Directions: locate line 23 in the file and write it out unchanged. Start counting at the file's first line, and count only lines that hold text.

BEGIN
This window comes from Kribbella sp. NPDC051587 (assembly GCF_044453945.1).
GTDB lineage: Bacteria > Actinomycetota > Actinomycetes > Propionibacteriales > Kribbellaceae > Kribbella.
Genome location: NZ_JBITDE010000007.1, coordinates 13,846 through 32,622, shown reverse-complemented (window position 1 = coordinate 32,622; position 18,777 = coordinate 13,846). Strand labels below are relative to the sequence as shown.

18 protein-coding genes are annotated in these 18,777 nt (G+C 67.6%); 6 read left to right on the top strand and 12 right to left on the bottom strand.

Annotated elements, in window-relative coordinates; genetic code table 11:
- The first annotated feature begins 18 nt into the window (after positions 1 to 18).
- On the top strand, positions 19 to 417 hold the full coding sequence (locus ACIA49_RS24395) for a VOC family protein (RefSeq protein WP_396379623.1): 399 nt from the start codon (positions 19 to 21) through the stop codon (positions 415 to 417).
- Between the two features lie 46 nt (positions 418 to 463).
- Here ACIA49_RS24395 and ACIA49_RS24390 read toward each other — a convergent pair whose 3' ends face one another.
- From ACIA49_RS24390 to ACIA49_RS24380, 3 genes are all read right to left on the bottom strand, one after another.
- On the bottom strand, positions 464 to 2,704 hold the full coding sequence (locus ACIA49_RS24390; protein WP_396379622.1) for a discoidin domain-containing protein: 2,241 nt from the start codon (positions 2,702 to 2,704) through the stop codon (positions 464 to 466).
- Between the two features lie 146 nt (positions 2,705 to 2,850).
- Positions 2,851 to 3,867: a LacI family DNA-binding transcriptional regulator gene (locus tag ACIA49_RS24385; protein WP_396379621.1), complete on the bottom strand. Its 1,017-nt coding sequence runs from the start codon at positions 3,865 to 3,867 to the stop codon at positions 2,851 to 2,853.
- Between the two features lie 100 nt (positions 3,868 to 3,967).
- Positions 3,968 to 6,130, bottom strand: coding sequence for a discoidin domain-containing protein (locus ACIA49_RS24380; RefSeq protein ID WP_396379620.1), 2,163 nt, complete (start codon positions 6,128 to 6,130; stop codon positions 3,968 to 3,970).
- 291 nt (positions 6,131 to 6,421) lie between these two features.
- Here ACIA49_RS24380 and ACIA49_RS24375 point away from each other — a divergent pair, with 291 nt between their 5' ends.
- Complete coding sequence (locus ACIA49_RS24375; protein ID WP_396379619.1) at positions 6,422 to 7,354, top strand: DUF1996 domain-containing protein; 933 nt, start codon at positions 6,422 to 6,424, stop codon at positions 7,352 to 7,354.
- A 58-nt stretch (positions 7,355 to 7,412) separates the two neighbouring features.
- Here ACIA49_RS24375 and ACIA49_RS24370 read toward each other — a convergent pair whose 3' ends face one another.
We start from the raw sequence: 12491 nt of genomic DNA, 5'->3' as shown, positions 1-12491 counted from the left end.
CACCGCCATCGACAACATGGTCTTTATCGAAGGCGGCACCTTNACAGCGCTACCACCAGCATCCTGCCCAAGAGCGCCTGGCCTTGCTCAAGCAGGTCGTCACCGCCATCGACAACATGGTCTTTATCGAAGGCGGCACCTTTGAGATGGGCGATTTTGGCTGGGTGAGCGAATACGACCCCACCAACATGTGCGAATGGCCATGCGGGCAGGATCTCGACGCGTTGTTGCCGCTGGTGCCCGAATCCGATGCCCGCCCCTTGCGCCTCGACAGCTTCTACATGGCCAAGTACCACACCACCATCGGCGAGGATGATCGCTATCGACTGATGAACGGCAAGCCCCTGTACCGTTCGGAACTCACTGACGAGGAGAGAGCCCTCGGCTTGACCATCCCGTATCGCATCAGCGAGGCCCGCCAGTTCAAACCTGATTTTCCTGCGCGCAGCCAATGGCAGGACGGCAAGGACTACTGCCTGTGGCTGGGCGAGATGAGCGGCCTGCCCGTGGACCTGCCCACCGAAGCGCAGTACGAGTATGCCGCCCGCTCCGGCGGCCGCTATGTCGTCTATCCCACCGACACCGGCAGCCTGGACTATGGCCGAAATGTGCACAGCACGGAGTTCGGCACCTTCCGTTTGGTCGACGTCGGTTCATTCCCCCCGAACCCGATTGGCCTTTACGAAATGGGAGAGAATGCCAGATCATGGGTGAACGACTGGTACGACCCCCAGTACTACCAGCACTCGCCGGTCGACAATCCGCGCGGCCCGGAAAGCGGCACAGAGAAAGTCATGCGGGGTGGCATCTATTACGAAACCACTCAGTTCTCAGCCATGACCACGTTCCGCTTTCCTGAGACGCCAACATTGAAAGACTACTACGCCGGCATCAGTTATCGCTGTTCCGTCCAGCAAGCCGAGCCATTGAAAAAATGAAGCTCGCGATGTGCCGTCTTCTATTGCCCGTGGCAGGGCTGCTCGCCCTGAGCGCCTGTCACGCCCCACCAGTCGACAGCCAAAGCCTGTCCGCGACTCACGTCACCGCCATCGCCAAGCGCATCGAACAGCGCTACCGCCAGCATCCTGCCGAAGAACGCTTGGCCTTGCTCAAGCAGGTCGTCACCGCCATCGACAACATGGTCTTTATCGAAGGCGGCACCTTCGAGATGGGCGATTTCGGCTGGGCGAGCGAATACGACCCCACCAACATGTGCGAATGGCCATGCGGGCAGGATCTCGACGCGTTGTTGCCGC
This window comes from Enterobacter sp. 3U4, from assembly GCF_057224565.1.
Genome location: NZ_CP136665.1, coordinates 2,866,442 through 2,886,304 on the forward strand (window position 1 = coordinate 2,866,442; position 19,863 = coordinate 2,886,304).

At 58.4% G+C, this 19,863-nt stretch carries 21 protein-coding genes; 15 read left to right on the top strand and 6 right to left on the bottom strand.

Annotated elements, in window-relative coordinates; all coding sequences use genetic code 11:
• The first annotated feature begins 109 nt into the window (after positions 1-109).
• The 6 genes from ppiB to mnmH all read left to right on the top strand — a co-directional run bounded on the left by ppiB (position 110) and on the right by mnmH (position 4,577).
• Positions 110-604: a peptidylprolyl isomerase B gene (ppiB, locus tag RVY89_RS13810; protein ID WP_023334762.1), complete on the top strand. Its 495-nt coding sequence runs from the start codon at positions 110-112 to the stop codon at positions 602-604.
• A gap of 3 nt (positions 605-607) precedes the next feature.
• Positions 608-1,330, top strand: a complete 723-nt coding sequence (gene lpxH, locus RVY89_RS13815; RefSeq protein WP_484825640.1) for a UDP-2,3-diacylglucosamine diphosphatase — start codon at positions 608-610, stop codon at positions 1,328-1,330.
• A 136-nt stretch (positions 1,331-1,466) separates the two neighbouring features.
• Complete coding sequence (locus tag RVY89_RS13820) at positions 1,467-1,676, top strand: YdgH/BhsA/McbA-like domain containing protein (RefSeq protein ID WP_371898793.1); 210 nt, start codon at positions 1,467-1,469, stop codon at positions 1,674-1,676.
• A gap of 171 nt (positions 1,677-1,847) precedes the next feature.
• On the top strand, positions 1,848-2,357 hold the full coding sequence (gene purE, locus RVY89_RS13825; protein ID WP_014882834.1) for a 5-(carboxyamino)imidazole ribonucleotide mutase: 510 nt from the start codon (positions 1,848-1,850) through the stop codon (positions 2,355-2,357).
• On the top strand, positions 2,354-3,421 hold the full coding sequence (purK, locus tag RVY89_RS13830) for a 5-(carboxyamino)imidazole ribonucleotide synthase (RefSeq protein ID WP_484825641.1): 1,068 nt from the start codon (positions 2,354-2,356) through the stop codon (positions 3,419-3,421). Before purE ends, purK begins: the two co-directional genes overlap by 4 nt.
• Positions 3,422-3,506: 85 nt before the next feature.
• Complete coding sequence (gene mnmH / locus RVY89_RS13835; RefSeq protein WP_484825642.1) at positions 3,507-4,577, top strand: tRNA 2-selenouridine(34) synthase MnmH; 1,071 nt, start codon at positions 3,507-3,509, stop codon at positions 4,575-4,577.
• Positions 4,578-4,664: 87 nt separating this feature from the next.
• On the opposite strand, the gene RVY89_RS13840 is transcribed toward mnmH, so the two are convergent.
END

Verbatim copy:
This window comes from Enterobacter sp. 3U4, from assembly GCF_057224565.1.